I’m super excited to introduce our guest today! Many of you are familiar with her name and her music. Jennifer Eklund is the owner and composer of the ever growing, very popular among students and teachers, PianoPronto.com. If you haven’t heard of PianoPronto.com, as soon as you are done reading this article, then go into the search bar and type in Piano Pronto and you will find several posts and reviews. Then go visit her website. All her music is available to view and listen to, so you know exactly what you are getting before you click the purchase button. Her music is motivating and inspirational to say the least. Jennifer’s post today is one that I know all will enjoy reading…
As the new academic year approaches I want to pose a couple questions to all the teachers out there: are your students having fun? Do you think fun is an essential part of the lesson experience?
I sometimes hear the idea batted around that fun piano lessons are somehow less serious or less productive and/or not goal-oriented. I’m here to challenge that idea and tell you why F.U.N. is an essential element in any successful piano studio.
As a teacher my ultimate goal is to pass a love of music and piano-playing on to each and every one of my students. I play the piano because it’s fun. I want students to have fun and to look back on their lesson experience as a positive aspect of their childhood and to still want to sit down and play when they’re in their 20s, 30s, and beyond.
Tip: With my over-stressed teens I remind them each week that piano playing is their deadline-free activity. Just taking the “due date” mentality off the table is enough to relax them and opens up the experience to be fun, enjoyable, and most often a stress-reliever.
My personal definition of a fun lesson experience is a student leaving the lesson excited, motivated, and feeling confident enough to go home, work on their assignments, and be ready to move on to more material the following week. Closely linked to the fun experience factor in lessons is the perception of personal progression which is what keeps us motivated in any endeavor. In the beginning of the lesson process this is easy because there are new concepts introduced often and the forward trajectory is apparent. As students hit those inevitable hurdles in their progression it is easier for stagnation and complacency to set in when it isn’t as easy to sense that progress. The changes are smaller and therefore harder to perceive. As teachers we need to constantly adjust our approach to make sure that the students (not just us as teachers) perceive their own improvements.
Tip: If you’re having one of those days with a student here’s how to turn it around. I like to pull out their assignment book and flip back to the same date one year ago and review with them what they were playing back then. Students have a tendency to get bogged down in the present and always forget where they were. This is often just the wake-up call they need to get their engines revved up again.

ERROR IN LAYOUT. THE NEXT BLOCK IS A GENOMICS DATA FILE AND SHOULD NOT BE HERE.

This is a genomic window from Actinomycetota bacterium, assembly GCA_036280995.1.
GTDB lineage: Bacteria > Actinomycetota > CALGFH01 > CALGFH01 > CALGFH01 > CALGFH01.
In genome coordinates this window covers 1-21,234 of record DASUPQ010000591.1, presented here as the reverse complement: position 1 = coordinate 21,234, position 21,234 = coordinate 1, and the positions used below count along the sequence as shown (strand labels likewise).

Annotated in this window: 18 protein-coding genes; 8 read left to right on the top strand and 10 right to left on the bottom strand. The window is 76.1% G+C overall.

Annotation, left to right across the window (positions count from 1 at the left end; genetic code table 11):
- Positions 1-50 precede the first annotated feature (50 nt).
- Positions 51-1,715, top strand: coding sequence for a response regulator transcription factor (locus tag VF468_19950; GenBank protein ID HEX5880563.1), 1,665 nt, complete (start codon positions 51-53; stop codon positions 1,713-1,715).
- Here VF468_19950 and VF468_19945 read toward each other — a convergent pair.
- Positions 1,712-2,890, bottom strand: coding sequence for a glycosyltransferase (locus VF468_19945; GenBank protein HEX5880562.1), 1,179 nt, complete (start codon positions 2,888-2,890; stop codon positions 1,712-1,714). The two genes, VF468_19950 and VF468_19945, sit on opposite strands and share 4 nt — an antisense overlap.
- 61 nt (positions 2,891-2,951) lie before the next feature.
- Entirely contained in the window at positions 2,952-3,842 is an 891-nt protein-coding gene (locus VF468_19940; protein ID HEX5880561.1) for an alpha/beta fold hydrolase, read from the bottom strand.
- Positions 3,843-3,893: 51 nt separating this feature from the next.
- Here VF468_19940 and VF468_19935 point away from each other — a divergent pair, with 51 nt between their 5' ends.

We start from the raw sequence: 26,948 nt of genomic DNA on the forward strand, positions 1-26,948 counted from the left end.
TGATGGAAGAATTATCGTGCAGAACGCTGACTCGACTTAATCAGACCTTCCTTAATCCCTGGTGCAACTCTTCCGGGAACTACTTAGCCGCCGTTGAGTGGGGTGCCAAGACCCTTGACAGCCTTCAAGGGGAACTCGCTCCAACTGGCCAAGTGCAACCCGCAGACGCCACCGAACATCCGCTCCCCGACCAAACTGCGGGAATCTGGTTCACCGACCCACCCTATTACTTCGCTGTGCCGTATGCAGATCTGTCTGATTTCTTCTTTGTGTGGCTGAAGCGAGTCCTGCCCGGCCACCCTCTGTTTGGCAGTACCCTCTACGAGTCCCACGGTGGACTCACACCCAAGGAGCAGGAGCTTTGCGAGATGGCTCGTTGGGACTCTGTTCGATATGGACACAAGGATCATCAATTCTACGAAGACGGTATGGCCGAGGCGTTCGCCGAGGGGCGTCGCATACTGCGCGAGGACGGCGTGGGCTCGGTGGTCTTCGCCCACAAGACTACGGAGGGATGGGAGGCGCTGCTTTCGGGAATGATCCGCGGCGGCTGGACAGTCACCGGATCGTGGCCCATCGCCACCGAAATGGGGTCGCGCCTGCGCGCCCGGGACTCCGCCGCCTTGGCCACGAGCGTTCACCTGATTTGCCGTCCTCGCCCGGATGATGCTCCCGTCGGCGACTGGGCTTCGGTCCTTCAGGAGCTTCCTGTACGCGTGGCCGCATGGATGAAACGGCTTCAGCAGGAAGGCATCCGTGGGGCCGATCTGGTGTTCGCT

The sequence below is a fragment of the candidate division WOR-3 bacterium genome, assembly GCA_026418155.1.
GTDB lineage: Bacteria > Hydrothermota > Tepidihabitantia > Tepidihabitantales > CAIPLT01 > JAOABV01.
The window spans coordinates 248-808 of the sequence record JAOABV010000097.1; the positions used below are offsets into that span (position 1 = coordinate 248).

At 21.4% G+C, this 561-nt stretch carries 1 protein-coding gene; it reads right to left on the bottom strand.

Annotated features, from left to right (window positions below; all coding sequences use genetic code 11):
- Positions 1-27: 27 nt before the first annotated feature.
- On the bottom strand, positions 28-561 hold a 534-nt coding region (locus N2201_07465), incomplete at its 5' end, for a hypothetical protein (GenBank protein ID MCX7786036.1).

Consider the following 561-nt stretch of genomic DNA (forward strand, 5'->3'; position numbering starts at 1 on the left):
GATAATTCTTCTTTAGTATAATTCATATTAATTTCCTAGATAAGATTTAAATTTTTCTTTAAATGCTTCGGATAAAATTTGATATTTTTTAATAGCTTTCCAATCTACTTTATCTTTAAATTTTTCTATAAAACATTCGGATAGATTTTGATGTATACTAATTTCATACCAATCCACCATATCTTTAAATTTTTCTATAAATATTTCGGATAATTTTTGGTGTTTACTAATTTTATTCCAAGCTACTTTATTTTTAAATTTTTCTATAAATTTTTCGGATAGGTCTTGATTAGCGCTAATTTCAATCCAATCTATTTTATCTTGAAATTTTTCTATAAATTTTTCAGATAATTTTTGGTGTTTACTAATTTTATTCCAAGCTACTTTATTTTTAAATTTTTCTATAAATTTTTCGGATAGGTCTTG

Things were much different back in 1994 when I first started teaching. Back then piano lessons were competing with, at most, another sporting activity, homework, and after-school cartoon watching. Twenty years later the piano-lesson landscape has changed drastically, and therefore we as teachers need to make sure we are adjusting our teaching styles. Today we are competing for the attention of our students as they try to balance an ever-increasing homework load, multiple sports, club teams, dance lessons, AP courses, scouts, etc. Out of 168 hours in the week, the small fraction of time you spend with a student needs to be memorable enough to grab their interest so that they will carve out time to devote to the piano during their non-lesson hours. I don’t think of this as pandering or catering to kids – in my mind this is adjusting to the needs of our students and being effective as a teacher.
Tip: It’s always good to have goals in mind – and as teachers it’s our natural inclination to have milestones for our students. BUT, I find that with a lot of students it’s better not to mention all these goals out loud because it can overwhelm them and suddenly piano lessons seem to be a lot like school (and let’s face it, for some students school isn’t fun). Instead, I wait and when a milestone I’ve had in my mind is reached that’s the point when I mention it to the student (and make a very big deal out of it). The student most often doesn’t see what they’ve accomplished as such a big deal because they’re already at the destination and they tend to disregard the difficulties and work that went into achieving that goal and suddenly the achievement is placed into the “well that wasn’t so hard” category.
So are you ready to take your studio to the next level? Maybe you’re already having fun in lessons, but here’s a few tips that I think will lead to happier students and a bustling studio that is always fully-booked – and it’s all about F.U.N.